For once, the ball isn’t in Randy Ambrosie’s hands — neither the football nor the crystal ball.
However, the Canadian Football League (CFL) commissioner is trying to remain optimistic without knowing what’s ahead for his league.
As the weeks go by, and events in Canada continue to be cancelled due to the COVID-19 pandemic, Ambrosie is still hopeful there will be football in 2020. But he also understands it’s out of his control.
“My definition of ‘realistic’ is changing,” he said.
“When we started and this whole crisis really hit home for all of us, you had these very definitive ideas of how you thought things would play out and this has been humbling, very, very humbling.
“I think I’m speaking for Canadians from coast to coast that what we might have thought true a week ago may be different today.”
The CFL has already said its earliest starting date would be in July. However, as bans of large gatherings continue across the country, it appears that start date could be pushed back even farther.
And as the season gets shorter and games get cancelled, the financial impact is starting to become more apparent. The CFL is a gate-driven league, meaning the league needs fans in seats in order to remain a viable business, so not having games has a huge impact.
“It quite honestly would be devastating for us,” said Ambrosie. “We avoid thinking about the idea of we might not play this year.”
While the league and it’s nine teams would take a massive financial hit, so would the players, as they, too, could be without income this summer.
“Some people do need those cheques coming in,” Saskatchewan Roughriders receiver Shaq Evans said. “Shoot, I need them. It’s tough but you just try to do your best to make it work.”
And that’s exactly what everyone is trying to do: putting their team colours aside to look for a solution. The commissioner said all nine teams have been working together, with everyone’s best interests in mind.
“We often talk about football being the ultimate team game,” Ambrosie said. “I think we’re seeing that living itself out off the field right now… While each team has its own business to run, there is an awful lot of collaboration happening right now. We realize we are all in this together and we are definitely stronger as one unified group as we are separated from one another.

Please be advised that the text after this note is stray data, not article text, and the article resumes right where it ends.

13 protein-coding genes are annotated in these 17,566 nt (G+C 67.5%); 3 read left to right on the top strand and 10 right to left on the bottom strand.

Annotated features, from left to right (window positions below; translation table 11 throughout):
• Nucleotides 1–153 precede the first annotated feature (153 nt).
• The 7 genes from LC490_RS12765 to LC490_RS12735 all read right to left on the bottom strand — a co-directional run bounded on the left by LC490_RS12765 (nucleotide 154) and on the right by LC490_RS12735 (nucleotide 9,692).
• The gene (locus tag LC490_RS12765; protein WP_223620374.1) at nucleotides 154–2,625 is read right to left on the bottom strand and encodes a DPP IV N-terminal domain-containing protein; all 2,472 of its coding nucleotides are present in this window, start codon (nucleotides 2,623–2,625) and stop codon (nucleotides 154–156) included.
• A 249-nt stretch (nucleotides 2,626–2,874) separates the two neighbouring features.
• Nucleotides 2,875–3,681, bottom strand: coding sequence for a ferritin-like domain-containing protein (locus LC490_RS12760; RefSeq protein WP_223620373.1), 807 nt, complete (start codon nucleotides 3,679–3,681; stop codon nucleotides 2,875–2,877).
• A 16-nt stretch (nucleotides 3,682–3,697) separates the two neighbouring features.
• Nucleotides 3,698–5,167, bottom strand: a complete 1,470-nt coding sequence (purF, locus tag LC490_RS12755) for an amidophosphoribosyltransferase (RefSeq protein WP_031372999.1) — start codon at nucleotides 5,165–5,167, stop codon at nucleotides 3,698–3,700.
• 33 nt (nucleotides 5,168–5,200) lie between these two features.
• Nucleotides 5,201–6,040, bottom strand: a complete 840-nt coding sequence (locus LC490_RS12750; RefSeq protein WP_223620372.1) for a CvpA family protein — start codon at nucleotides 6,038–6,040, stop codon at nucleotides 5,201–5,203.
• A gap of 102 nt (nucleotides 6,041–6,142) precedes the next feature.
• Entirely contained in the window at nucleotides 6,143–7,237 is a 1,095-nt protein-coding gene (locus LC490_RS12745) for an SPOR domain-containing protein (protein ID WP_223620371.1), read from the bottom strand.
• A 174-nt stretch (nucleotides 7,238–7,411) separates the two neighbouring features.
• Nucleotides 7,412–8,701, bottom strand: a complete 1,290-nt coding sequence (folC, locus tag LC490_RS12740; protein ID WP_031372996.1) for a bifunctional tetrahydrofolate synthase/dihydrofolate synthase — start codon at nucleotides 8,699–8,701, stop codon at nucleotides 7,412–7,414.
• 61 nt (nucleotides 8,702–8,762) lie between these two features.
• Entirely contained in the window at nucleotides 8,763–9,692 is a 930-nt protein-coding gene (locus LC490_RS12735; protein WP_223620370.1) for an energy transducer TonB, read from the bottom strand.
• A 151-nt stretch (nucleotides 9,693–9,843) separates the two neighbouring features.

“We’re all playing for Team Canada right now,” Ambrosie continued. “This is our No. 1 job, is to get this country healed and get through the crisis. And we will be back as a league.”
Questions about COVID-19? Here are some things you need to know:
Health officials caution against all international travel. Returning travellers are legally obligated to self-isolate for 14 days, beginning March 26, in case they develop symptoms and to prevent spreading the virus to others. Some provinces and territories have also implemented additional recommendations or enforcement measures to ensure those returning to the area self-isolate.
Symptoms can include fever, cough and difficulty breathing — very similar to a cold or flu. Some people can develop a more severe illness. People most at risk of this include older adults and people with severe chronic medical conditions like heart, lung or kidney disease. If you develop symptoms, contact public health authorities.
To prevent the virus from spreading, experts recommend frequent handwashing and coughing into your sleeve. They also recommend minimizing contact with others, staying home as much as possible and maintaining a distance of two metres from other people if you go out.
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